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This eBook from the Gutenberg Project consists of approximately 232 pages of information about The Air Trust.

Thus she sped homeward, driven at a mad race by a man whose every sense was numbed and stultified by alcohol—­homeward, along a road up which, far, far away, another man, keen, sober and alert, was trudging with a knapsack on his broad back, swinging a stick and whistling cheerily as he went.

Fate, that strange moulder of human destinies, what had it in store for these two, this woman and this man?  This daughter of a billionaire, and this young proletarian?

Who could foresee, or, foreseeing, could believe what even now stood written on the Book of Destiny?

CHAPTER XIII.

CATASTROPHE!

For a time no danger seemed to threaten.  Kate was not only fearless as a passenger, but equally intrepid at the wheel.  Many a time and oft she had driven her father’s highest-powered car at dizzying speeds along worse roads than the one her machine was now following.  Velocity was to her a kind of stimulant, wonderfully pleasurable; and now, realizing nothing of the truth that Herrick was badly the worse for liquor, she leaned back in the tonneau, breathed the keen slashing air with delight, and let her eyes wander over the swiftly-changing panorama of forest, valley, lake and hill that, in ever new and more radiant beauty, sped away, away, as the huge car leaped down the smooth and rushing road.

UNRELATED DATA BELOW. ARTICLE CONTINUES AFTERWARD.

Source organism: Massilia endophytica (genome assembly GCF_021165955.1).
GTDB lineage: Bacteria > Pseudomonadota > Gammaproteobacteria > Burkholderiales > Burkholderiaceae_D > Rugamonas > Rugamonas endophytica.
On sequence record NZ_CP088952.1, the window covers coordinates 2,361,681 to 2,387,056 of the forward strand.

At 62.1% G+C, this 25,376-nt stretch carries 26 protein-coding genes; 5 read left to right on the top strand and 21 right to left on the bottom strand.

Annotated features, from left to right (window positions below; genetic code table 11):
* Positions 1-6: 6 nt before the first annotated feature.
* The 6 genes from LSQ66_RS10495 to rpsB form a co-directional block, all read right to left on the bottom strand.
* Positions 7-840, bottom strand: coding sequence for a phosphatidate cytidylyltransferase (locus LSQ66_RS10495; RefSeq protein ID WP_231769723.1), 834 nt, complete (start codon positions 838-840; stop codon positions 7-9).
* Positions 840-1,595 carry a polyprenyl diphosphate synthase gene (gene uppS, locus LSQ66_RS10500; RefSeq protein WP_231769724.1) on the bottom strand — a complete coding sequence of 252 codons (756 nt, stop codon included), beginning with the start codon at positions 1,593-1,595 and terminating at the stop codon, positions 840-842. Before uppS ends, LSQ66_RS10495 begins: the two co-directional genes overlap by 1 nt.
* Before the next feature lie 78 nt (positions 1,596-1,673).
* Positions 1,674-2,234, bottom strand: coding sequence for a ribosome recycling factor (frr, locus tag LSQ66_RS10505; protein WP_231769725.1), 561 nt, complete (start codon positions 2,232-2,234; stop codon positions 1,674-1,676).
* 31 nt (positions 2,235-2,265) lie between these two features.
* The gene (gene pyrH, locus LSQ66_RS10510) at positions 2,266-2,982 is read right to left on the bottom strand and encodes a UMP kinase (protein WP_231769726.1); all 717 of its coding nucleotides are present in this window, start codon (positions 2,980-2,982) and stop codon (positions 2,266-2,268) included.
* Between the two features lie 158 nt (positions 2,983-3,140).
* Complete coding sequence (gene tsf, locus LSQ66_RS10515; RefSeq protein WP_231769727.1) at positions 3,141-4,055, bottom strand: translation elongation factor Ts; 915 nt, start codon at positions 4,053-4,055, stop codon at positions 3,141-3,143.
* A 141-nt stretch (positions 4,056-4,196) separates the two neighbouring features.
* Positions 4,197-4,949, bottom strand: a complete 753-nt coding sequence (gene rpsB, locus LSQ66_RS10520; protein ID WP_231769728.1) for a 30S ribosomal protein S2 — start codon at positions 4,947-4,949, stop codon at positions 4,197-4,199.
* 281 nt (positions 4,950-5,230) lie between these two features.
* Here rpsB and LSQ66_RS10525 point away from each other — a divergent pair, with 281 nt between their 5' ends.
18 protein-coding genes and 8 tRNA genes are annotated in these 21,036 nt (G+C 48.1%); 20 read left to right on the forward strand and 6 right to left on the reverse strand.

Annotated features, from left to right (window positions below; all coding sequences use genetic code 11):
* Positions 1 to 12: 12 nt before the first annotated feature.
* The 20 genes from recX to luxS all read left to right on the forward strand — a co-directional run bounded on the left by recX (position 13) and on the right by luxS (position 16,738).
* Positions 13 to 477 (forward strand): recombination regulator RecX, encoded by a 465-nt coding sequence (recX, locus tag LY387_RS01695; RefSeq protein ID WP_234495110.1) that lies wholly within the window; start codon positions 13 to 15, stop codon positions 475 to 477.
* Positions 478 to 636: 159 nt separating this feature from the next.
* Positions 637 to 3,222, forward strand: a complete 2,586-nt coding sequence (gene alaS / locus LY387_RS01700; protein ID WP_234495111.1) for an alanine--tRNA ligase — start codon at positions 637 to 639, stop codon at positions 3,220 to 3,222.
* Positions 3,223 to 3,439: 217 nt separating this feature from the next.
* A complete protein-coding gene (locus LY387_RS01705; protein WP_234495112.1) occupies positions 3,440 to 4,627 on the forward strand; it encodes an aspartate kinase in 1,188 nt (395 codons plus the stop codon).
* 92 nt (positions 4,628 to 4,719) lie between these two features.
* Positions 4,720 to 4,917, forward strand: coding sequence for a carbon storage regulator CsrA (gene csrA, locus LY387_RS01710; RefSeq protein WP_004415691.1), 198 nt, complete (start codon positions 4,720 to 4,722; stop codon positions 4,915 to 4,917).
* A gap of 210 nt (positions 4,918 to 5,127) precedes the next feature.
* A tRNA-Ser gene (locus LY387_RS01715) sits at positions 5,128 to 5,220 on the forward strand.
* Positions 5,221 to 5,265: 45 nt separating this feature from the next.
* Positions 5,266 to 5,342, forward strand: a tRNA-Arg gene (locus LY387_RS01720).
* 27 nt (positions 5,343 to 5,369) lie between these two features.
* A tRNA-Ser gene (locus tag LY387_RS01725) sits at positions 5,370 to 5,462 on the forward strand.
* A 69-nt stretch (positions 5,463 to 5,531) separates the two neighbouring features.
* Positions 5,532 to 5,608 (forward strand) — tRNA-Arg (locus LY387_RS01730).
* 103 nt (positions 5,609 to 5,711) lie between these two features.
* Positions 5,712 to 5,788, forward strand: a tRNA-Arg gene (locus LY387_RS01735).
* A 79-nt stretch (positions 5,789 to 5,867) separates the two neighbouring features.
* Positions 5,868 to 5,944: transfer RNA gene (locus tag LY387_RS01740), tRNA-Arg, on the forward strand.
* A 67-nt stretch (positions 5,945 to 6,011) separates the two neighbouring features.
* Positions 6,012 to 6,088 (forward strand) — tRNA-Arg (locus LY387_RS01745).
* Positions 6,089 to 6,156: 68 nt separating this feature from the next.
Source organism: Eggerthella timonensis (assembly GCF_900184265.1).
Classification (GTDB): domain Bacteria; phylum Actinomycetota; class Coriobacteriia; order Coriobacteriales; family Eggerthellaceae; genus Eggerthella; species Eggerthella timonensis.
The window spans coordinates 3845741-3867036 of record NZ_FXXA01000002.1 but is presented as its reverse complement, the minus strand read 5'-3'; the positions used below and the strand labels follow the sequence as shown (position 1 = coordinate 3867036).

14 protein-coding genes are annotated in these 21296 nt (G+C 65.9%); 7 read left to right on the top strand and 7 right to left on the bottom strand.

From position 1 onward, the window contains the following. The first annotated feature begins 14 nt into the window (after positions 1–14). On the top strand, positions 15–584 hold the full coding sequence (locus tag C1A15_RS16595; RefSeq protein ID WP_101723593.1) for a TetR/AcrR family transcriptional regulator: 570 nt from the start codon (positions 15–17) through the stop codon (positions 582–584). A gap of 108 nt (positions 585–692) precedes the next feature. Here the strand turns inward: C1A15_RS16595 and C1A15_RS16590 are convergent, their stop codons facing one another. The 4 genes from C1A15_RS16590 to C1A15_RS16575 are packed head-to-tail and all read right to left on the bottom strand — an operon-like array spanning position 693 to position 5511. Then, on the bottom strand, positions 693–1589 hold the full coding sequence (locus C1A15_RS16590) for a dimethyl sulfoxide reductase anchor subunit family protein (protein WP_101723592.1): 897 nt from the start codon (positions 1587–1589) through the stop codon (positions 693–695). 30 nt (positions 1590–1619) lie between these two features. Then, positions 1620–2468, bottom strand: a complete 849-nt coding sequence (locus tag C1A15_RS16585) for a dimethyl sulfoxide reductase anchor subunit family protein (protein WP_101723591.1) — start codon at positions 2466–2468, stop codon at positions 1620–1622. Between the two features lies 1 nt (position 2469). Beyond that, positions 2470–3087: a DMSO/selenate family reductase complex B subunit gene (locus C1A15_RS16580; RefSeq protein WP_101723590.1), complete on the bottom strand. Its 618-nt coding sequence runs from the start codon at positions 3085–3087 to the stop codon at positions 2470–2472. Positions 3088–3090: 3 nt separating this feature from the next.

Dust and pebbles flew in the wake of the machine, as it gathered velocity.  Beneath it, the highway sped like an endless white ribbon, whirling back and away with smooth rapidity.  No common road, this, but one which the State authorities had very obligingly built especially for the use of millionaires’ motor cars, all through the region of country-clubs, parks, bungalows and summer-resorts dotting the west shore region of the Hudson.  Let the farmer truck his produce through mud and ruts, if he would.  Let the country folk drive their ramshackle buggies over rocks and stumps, if they so chose.  Nothing of that sort for millionaires!  No, they must have macadam and smooth, long curves, easy grades and—­where the road swung high above the gleaming river—­retaining walls to guard them from plunging into the palisaded abyss below.

At just such a place it was, where the road made a sharper turn than any the drunken chauffeur had reckoned on, that catastrophe leaped out to shatter the rushing car.

Only a minute before, Kate—­a little uneasy now, at the truly reckless speeding of the driver, and at the daredevil way in which he was taking curves without either sounding his siren or reducing speed—­had touched him on the shoulder, with a command:  “Not quite so fast, Herrick!  Be careful!”

His only answer had been a drunken laugh.

“Careful nothing!” he slobbered, to himself.  “You wanted speed—­an’ now—­hc!—­b’Jesus, you get—­hc!—­speed! I ain’t ’fraid—­are—­hc!—­you?”

She had not heard the words, but had divined their meaning.

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